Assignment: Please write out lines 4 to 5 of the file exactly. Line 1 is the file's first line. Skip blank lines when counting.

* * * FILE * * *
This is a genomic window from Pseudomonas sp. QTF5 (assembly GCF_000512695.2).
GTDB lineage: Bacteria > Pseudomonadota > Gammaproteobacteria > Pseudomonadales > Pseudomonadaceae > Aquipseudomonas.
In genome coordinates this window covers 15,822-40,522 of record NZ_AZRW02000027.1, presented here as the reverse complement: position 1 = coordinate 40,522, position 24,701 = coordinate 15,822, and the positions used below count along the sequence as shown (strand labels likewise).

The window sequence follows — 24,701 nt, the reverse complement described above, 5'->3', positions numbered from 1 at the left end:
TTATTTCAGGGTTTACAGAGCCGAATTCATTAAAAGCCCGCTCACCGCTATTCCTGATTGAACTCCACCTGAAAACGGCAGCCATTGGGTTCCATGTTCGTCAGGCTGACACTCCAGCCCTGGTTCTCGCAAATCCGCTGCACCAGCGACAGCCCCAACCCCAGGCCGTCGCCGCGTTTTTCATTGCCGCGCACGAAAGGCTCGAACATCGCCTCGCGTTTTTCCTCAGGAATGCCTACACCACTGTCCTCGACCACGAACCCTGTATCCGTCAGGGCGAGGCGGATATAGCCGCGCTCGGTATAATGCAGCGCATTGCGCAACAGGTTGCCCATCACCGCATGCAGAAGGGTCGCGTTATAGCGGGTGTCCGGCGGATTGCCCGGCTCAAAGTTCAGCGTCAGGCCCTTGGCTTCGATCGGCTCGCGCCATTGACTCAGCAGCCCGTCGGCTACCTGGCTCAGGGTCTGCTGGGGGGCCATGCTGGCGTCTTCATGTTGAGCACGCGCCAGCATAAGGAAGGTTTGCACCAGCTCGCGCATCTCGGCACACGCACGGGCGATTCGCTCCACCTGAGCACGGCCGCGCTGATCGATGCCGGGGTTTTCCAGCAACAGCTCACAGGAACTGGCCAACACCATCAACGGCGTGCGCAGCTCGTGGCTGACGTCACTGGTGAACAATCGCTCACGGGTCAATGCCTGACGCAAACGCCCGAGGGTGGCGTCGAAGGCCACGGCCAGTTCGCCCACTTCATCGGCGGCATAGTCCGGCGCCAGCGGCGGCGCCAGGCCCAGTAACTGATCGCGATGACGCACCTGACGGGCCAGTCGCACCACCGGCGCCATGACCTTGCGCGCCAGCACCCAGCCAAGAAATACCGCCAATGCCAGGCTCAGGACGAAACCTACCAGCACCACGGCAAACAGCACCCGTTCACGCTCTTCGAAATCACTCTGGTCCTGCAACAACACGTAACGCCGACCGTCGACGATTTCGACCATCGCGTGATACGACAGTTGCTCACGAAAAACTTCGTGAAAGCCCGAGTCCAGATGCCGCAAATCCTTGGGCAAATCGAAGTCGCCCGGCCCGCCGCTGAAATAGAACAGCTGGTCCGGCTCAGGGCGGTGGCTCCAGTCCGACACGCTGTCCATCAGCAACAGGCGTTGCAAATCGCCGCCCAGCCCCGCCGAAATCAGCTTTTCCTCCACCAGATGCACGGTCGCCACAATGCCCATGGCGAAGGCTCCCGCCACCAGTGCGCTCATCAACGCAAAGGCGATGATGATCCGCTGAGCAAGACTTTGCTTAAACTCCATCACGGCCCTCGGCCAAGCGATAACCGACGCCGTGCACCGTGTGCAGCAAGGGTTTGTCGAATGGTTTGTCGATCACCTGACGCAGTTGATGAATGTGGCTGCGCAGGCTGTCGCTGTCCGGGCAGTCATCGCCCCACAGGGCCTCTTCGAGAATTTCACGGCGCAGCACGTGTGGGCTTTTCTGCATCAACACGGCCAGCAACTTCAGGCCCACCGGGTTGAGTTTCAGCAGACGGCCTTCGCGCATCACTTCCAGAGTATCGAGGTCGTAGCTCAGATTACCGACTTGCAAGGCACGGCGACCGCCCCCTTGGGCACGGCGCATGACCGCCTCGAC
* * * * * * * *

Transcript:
The window sequence follows — 24,701 nt, the reverse complement described above, 5'->3', positions numbered from 1 at the left end:
TTATTTCAGGGTTTACAGAGCCGAATTCATTAAAAGCCCGCTCACCGCTATTCCTGATTGAACTCCACCTGAAAACGGCAGCCATTGGGTTCCATGTTCGTCAGGCTGACACTCCAGCCCTGGTTCTCGCAAATCCGCTGCACCAGCGACAGCCCCAACCCCAGGCCGTCGCCGCGTTTTTCATTGCCGCGCACGAAAGGCTCGAACATCGCCTCGCGTTTTTCCTCAGGAATGCCTACACCACTGTCCTCGACCACGAACCCTGTATCCGTCAGGGCGAGGCGGATATAGCCGCGCTCGGTATAATGCAGCGCATTGCGCAACAGGTTGCCCATCACCGCATGCAGAAGGGTCGCGTTATAGCGGGTGTCCGGCGGATTGCCCGGCTCAAAGTTCAGCGTCAGGCCCTTGGCTTCGATCGGCTCGCGCCATTGACTCAGCAGCCCGTCGGCTACCTGGCTCAGGGTCTGCTGGGGGGCCATGCTGGCGTCTTCATGTTGAGCACGCGCCAGCATAAGGAAGGTTTGCACCAGCTCGCGCATCTCGGCACACGCACGGGCGATTCGCTCCACCTGAGCACGGCCGCGCTGATCGATGCCGGGGTTTTCCAGCAACAGCTCACAGGAACTGGCCAACACCATCAACGGCGTGCGCAGCTCGTGGCTGACGTCACTGGTGAACAATCGCTCACGGGTCAATGCCTGACGCAAACGCCCGAGGGTGGCGTCGAAGGCCACGGCCAGTTCGCCCACTTCATCGGCGGCATAGTCCGGCGCCAGCGGCGGCGCCAGGCCCAGTAACTGATCGCGATGACGCACCTGACGGGCCAGTCGCACCACCGGCGCCATGACCTTGCGCGCCAGCACCCAGCCAAGAAATACCGCCAATGCCAGGCTCAGGACGAAACCTACCAGCACCACGGCAAACAGCACCCGTTCACGCTCTTCGAAATCACTCTGGTCCTGCAACAACACGTAACGCCGACCGTCGACGATTTCGACCATCGCGTGATACGACAGTTGCTCACGAAAAACTTCGTGAAAGCCCGAGTCCAGATGCCGCAAATCCTTGGGCAAATCGAAGTCGCCCGGCCCGCCGCTGAAATAGAACAGCTGGTCCGGCTCAGGGCGGTGGCTCCAGTCCGACACGCTGTCCATCAGCAACAGGCGTTGCAAATCGCCGCCCAGCCCCGCCGAAATCAGCTTTTCCTCCACCAGATGCACGGTCGCCACAATGCCCATGGCGAAGGCTCCCGCCACCAGTGCGCTCATCAACGCAAAGGCGATGATGATCCGCTGAGCAAGACTTTGCTTAAACTCCATCACGGCCCTCGGCCAAGCGATAACCGACGCCGTGCACCGTGTGCAGCAAGGGTTTGTCGAATGGTTTGTCGATCACCTGACGCAGTTGATGAATGTGGCTGCGCAGGCTGTCGCTGTCCGGGCAGTCATCGCCCCACAGGGCCTCTTCGAGAATTTCACGGCGCAGCACGTGTGGGCTTTTCTGCATCAACACGGCCAGCAACTTCAGGCCCACCGGGTTGAGTTTCAGCAGACGGCCTTCGCGCATCACTTCCAGAGTATCGAGGTCGTAGCTCAGATTACCGACTTGCAAGGCACGGCGACCGCCCCCTTGGGCACGGCGCATGACCGCCTCGAC